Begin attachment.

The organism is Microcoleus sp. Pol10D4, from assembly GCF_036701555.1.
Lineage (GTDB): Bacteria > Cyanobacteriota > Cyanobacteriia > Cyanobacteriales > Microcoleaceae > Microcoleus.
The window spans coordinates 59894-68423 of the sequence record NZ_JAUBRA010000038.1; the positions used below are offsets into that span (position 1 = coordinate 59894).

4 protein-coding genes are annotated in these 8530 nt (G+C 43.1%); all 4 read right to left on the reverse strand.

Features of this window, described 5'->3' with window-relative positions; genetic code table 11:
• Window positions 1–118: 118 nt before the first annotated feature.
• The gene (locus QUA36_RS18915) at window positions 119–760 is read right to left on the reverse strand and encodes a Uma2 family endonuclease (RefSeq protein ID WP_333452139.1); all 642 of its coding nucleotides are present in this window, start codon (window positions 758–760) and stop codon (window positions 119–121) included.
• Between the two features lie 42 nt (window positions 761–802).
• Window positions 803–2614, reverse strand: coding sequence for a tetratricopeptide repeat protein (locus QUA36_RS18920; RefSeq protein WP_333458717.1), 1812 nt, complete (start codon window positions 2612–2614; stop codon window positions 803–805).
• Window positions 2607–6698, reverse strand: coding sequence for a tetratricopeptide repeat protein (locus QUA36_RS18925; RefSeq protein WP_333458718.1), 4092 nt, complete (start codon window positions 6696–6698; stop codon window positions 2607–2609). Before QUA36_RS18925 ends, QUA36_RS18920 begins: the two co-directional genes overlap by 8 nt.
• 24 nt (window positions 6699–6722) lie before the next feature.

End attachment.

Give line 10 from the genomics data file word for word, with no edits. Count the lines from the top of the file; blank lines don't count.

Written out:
• Window positions 2607–6698, reverse strand: coding sequence for a tetratricopeptide repeat protein (locus QUA36_RS18925; RefSeq protein WP_333458718.1), 4092 nt, complete (start codon window positions 6696–6698; stop codon window positions 2607–2609). Before QUA36_RS18925 ends, QUA36_RS18920 begins: the two co-directional genes overlap by 8 nt.